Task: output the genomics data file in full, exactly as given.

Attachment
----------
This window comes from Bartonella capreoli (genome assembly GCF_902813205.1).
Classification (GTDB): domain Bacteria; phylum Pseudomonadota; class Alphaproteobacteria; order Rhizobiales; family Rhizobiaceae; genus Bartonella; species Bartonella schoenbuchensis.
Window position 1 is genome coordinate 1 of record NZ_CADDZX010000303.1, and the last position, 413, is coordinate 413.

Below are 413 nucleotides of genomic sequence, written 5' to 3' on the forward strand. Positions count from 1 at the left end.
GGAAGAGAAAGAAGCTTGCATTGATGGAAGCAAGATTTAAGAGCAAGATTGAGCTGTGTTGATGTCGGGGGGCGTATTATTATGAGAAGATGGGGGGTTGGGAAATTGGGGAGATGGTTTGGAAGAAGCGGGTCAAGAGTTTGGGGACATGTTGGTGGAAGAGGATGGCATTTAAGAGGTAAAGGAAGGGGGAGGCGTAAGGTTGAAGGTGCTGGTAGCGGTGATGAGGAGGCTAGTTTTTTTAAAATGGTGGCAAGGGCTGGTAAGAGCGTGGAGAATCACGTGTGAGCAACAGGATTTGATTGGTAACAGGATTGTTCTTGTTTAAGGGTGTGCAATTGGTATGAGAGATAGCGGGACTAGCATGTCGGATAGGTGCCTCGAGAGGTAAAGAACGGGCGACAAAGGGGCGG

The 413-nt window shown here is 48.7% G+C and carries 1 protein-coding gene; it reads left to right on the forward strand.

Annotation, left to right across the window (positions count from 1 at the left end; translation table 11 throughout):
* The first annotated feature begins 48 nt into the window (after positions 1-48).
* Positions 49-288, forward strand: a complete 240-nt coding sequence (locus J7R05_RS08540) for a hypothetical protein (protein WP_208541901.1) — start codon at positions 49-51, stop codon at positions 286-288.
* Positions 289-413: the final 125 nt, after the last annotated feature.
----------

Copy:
This window comes from Bartonella capreoli (genome assembly GCF_902813205.1).
Classification (GTDB): domain Bacteria; phylum Pseudomonadota; class Alphaproteobacteria; order Rhizobiales; family Rhizobiaceae; genus Bartonella; species Bartonella schoenbuchensis.
Window position 1 is genome coordinate 1 of record NZ_CADDZX010000303.1, and the last position, 413, is coordinate 413.

Below are 413 nucleotides of genomic sequence, written 5' to 3' on the forward strand. Positions count from 1 at the left end.
GGAAGAGAAAGAAGCTTGCATTGATGGAAGCAAGATTTAAGAGCAAGATTGAGCTGTGTTGATGTCGGGGGGCGTATTATTATGAGAAGATGGGGGGTTGGGAAATTGGGGAGATGGTTTGGAAGAAGCGGGTCAAGAGTTTGGGGACATGTTGGTGGAAGAGGATGGCATTTAAGAGGTAAAGGAAGGGGGAGGCGTAAGGTTGAAGGTGCTGGTAGCGGTGATGAGGAGGCTAGTTTTTTTAAAATGGTGGCAAGGGCTGGTAAGAGCGTGGAGAATCACGTGTGAGCAACAGGATTTGATTGGTAACAGGATTGTTCTTGTTTAAGGGTGTGCAATTGGTATGAGAGATAGCGGGACTAGCATGTCGGATAGGTGCCTCGAGAGGTAAAGAACGGGCGACAAAGGGGCGG

The 413-nt window shown here is 48.7% G+C and carries 1 protein-coding gene; it reads left to right on the forward strand.

Annotation, left to right across the window (positions count from 1 at the left end; translation table 11 throughout):
* The first annotated feature begins 48 nt into the window (after positions 1-48).
* Positions 49-288, forward strand: a complete 240-nt coding sequence (locus J7R05_RS08540) for a hypothetical protein (protein WP_208541901.1) — start codon at positions 49-51, stop codon at positions 286-288.
* Positions 289-413: the final 125 nt, after the last annotated feature.